LUTS Extremely Common, Survey Finds

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Most people aged 40 and older report sometimes having symptoms.

 

MILAN—Lower urinary tract symptoms (LUTS) are highly prevalent among men and women aged 40 years and older, according to an online survey of 27,500 individuals in the United States and the United Kingdom.

 

The survey showed that more than two thirds of male and female respondents reported finding that they “sometimes experience LUTS,” researchers reported. And nearly half of them say they often have the symptoms. Findings were reported here at the European Association of Urology 23rd congress.

 

“Given the constellation of symptoms involved, individuals with LUTS form a diverse population with regard to symptoms, their severity, and their bother impact,” said Karen Coyne, PhD, MPH, a researcher with United BioSource Corporation in Bethesda, Md.

 

An earlier global, population-based survey of LUTS involving nearly 20,000 men and women 18 years of age or older found that about two-thirds reported at least one LUTS.

 

Mounting evidence suggests LUTS significantly impairs health-related quality of life, emotions, and work productivity and are “bothersome” to patients, Dr. Coyne said. However, there is no consistent definition of bother related to LUTS, she said, and the prevalence of overlapping storage, voiding, and post-micturition symptoms, and the degree of bother caused by symptom severity or individual or overlapping LUTS is unknown.

 

Survey participants were asked to rate how often they experienced a symptom during the past four weeks on a five-point Likert scale, and, if experienced, how much the symptom bothered them. Symptom groups were grouped based on International Continence Society definitions of voiding, storage, and post-micturition symptoms.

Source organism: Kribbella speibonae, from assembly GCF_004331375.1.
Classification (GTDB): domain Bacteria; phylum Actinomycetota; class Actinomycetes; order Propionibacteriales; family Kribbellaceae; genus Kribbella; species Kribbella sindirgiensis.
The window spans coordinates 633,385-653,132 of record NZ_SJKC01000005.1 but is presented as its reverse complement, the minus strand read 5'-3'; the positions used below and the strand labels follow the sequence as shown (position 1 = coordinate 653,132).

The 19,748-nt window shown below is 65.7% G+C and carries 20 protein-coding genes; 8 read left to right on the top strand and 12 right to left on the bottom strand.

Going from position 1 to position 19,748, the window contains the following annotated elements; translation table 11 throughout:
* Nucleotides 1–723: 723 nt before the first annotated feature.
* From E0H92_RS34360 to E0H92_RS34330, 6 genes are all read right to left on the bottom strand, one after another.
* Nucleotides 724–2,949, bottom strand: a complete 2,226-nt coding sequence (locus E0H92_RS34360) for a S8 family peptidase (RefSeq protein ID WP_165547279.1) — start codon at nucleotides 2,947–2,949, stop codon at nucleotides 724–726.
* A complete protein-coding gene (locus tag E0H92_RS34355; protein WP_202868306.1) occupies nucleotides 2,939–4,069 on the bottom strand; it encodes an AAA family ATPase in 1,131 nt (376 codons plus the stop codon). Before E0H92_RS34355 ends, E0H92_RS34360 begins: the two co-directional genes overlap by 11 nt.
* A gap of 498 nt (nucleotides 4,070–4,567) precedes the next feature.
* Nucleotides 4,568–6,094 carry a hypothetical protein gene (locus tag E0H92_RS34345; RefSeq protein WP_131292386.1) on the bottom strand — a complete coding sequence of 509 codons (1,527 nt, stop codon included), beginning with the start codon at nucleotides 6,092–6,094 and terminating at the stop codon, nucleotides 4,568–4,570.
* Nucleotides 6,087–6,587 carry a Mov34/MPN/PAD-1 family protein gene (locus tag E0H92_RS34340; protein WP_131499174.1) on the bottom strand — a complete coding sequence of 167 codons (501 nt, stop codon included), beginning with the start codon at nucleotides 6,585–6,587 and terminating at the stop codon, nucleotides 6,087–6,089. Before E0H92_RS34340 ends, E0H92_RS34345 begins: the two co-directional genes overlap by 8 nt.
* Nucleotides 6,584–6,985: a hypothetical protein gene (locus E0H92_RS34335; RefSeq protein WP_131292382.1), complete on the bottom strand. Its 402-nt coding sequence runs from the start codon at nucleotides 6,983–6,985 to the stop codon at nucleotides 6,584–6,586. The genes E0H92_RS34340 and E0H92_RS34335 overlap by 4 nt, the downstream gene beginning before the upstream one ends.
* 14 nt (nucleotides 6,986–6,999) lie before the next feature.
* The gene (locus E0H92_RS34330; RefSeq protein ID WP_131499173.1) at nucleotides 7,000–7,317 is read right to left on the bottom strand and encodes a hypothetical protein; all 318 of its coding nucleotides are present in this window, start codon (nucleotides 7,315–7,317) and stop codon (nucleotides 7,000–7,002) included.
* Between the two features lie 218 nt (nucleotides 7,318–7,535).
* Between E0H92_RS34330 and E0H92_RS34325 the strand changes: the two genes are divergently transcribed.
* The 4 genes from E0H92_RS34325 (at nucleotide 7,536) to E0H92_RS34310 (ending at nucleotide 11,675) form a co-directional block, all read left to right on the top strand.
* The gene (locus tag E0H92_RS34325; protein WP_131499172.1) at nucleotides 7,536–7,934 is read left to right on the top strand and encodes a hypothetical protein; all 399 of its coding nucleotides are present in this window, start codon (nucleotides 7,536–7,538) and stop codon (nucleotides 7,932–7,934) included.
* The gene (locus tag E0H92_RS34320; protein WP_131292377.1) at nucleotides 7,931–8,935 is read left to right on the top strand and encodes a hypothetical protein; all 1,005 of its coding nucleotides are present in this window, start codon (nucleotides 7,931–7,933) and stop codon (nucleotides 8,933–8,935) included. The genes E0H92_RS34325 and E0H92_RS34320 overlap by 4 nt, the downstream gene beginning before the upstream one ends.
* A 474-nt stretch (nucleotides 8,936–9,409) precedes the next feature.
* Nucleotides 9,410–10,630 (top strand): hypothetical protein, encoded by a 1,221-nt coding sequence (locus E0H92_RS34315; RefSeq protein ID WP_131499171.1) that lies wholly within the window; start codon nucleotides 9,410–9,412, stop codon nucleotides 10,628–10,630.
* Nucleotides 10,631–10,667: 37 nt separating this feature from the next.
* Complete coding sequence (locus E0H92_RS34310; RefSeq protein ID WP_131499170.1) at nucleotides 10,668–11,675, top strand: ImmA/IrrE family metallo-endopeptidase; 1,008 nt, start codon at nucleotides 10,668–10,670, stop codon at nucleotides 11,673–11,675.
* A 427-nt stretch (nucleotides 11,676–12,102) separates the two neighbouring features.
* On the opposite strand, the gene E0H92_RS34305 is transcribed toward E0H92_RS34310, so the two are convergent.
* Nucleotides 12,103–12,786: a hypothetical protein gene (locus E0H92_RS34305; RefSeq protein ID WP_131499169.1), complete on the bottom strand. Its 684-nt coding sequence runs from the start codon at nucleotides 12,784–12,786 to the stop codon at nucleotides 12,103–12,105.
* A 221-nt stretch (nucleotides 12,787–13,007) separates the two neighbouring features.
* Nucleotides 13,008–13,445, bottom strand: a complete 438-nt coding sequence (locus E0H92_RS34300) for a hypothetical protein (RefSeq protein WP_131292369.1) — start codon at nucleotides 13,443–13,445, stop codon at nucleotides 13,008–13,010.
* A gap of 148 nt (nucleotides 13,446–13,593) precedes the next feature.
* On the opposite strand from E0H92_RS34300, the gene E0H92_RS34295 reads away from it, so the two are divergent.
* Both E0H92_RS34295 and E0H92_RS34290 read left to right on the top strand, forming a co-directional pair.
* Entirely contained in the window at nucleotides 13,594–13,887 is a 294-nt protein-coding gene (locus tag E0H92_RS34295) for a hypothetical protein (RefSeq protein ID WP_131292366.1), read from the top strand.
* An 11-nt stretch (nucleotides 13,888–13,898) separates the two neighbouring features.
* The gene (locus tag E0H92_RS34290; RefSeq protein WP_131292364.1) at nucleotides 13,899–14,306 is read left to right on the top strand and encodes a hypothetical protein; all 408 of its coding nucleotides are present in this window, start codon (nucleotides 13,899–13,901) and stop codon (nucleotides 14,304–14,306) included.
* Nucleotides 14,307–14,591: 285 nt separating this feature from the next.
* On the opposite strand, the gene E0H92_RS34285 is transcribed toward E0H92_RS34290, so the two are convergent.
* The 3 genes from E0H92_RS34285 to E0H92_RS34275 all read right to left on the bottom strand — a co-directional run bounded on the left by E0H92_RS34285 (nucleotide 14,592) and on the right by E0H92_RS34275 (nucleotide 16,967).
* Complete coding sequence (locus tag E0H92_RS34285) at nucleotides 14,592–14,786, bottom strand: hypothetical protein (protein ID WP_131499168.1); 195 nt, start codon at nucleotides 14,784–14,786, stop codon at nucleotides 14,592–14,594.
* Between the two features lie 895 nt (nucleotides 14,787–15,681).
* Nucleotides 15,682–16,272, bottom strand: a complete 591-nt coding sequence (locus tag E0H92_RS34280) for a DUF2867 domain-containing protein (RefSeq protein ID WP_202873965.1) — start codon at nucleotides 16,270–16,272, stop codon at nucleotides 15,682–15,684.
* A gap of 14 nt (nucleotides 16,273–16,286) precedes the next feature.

Results showed that roughly the same percent of men in both countries reported that they had experienced LUTS. Overall, 70% of men in the U.S. and 75% of men in the U.K. said that they had LUTS “sometimes or greater.” 

 

The prevalence rates were especially high for some symptoms, she noted.  For example, terminal dribble was reported by 43.1% and 54.1% of the two groups, respectively.

 

Prevalence rates were much lower when men were asked if they often (rather than sometimes) experienced LUTS (44% of U.S. and 47% of U.K. men). Similar findings for LUTS prevalence were observed in women.

 

The analysis also revealed that multiple symptoms or an overlap of storage, voiding, and post-micturition symptoms can be extremely bothersome. For example, about a fourth of men and women claimed to have a combination of voiding, storage, and post-micturition symptoms “somewhat or greater” and 74% to 92% in this group reported that these symptoms were “somewhat or more” bothersome.

 

In addition, 7% to 9% of both men and women reported a combination of voiding, storage, and post-micturition symptoms “often or greater,” and 90% to 98% in this group reported that these symptoms were “somewhat or more” bothersome.

“To provide the most effective treatment for underlying conditions such as overactive bladder, enlarged prostate, and bladder and prostate cancer, urologists should assess individual and overlapping storage, voiding, and post-micturition symptoms in both men and women,”

Dr. Coyne said.

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